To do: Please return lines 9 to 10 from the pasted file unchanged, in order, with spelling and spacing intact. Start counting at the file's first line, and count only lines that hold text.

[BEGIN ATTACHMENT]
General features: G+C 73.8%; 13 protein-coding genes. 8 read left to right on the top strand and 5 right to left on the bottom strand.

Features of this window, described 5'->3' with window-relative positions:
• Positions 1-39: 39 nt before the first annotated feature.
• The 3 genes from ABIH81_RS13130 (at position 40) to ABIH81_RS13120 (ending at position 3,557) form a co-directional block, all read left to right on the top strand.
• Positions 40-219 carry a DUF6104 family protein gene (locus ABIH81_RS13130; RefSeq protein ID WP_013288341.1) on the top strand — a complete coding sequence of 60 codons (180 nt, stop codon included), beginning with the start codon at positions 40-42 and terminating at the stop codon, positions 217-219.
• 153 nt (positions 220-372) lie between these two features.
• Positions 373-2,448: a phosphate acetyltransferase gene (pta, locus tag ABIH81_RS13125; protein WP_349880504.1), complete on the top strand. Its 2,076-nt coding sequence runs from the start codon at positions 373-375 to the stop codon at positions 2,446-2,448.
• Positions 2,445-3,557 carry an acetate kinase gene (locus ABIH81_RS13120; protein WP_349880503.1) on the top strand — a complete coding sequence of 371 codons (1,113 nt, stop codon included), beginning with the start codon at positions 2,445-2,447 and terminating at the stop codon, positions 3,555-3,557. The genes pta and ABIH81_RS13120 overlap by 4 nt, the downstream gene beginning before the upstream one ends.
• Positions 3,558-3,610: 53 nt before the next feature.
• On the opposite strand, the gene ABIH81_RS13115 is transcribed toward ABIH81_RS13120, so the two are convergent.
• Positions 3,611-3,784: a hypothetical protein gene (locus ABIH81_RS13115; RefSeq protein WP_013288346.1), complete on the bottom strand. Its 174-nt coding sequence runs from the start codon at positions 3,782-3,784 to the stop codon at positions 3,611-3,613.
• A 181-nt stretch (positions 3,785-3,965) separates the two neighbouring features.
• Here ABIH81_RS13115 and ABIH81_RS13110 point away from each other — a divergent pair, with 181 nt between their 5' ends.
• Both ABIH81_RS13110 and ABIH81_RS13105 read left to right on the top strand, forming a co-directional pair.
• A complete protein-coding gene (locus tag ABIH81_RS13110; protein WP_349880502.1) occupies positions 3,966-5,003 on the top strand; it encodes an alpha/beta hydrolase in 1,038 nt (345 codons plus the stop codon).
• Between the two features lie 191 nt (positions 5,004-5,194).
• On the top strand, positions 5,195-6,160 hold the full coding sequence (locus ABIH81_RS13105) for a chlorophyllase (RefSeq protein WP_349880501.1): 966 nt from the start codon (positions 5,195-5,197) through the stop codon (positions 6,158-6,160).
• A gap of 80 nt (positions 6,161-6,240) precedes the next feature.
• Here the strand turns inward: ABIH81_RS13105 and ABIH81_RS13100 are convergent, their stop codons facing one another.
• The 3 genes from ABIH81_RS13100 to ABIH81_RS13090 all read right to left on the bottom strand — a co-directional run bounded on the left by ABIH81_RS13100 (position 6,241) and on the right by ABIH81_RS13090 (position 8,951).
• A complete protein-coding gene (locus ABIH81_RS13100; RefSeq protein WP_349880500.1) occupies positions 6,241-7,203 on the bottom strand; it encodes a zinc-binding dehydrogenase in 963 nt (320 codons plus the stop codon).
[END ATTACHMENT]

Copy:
• Positions 3,558-3,610: 53 nt before the next feature.
• On the opposite strand, the gene ABIH81_RS13115 is transcribed toward ABIH81_RS13120, so the two are convergent.